Expert Panel Fact-Checks Latest Board of Supervisors Meeting

Like several before, Tuesday's Board of Supervisors meeting was chock-full of coronavirus misinformation presented during the public comment session

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After the dust settled from yet another contentious San Diego County Board of Supervisors meeting, a panel of medical experts met in a virtual forum Wednesday to fact check against COVID-19 misinformation.

It's no coincidence that on the first day of administering COVID-19 vaccines to 5 to 11-year-olds, the kid-size Pfizer vaccine was a hot topic among public participants.
Among the experts dissecting comments about the shot was Dr. Mark Sawyer from Rady Children's Hospital.

"You put your kid in a seatbelt, in car seats. Why don’t you give them a vaccine to protect them?" Dr. Sawyer said in response to claims the vaccine doesn't protect children.

The Pfizer vaccine for kids is 90% effective, according to Sawyer. Possible side effects are similar and often less severe in children than teenagers.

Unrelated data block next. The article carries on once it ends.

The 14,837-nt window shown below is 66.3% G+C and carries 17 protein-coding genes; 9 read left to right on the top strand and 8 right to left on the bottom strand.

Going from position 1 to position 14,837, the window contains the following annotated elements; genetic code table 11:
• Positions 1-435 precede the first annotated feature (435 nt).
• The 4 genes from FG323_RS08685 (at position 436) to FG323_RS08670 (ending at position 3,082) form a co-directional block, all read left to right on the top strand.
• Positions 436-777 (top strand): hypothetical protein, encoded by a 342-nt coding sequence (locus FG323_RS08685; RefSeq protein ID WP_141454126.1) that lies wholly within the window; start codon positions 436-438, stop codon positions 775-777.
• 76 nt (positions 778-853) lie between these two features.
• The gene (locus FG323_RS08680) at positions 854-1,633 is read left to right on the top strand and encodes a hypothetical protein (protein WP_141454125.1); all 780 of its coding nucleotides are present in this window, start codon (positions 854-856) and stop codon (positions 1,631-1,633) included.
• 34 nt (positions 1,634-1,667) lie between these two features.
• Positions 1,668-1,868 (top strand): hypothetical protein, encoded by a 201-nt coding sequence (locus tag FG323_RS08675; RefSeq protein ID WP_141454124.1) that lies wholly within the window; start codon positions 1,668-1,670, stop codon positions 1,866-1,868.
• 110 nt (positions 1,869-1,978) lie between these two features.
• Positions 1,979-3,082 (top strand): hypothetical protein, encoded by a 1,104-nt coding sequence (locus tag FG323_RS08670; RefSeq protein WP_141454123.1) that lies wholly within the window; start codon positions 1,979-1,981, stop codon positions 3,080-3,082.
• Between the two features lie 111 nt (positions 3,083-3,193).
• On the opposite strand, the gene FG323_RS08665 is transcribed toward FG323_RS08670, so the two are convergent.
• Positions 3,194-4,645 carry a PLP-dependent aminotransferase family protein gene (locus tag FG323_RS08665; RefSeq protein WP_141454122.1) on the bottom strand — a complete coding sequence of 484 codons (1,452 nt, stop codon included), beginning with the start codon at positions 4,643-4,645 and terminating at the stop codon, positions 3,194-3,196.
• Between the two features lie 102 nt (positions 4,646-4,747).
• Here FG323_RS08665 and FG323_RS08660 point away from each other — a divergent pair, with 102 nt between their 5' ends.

County Chief Medical Officer Eric McDonald says coronavirus transmission among school-age children is helping drive the pandemic through its final leg.

"If you look at where they are being exposed, over a quarter of them have a history of possibly being exposed in the school environment. That speaks to the younger distribution of kids," Dr. McDonald said.

The doctors say there is still a significant trend of unvaccinated people being hospitalized.

NBC 7's Artie Ojeda shares clips of heated comments made by the public at Tuesday's Board of Supervisors meeting.

"It’s the younger population thinking, 'Maybe I can wait. Maybe I will think about it. Maybe I don’t need the vaccine because I am young and healthy,'" Dr. Siu Ming Geary of the Scripps clinic in La Jolla said.

In the U.S, Dr. Sawyer said COVID so far has claimed the lives of 94 children, infected nearly 2 million and caused the hospitalization of 8,300 kids.

Sawyer said children deal with some of the same risk factors as adults.

"Most kids don’t have significant risk factors other than obesity, which is the major risk factor in children, and some of them have asthma or other respiratory conditions," he explained.

Also on the panel was Dr. Zulma Curet of Neighborhood Healthcare. She addressed kids wearing masks, saying they are an effective protection device. She said she finds her patients adaptable, but really any mask your child will keep on is good enough.

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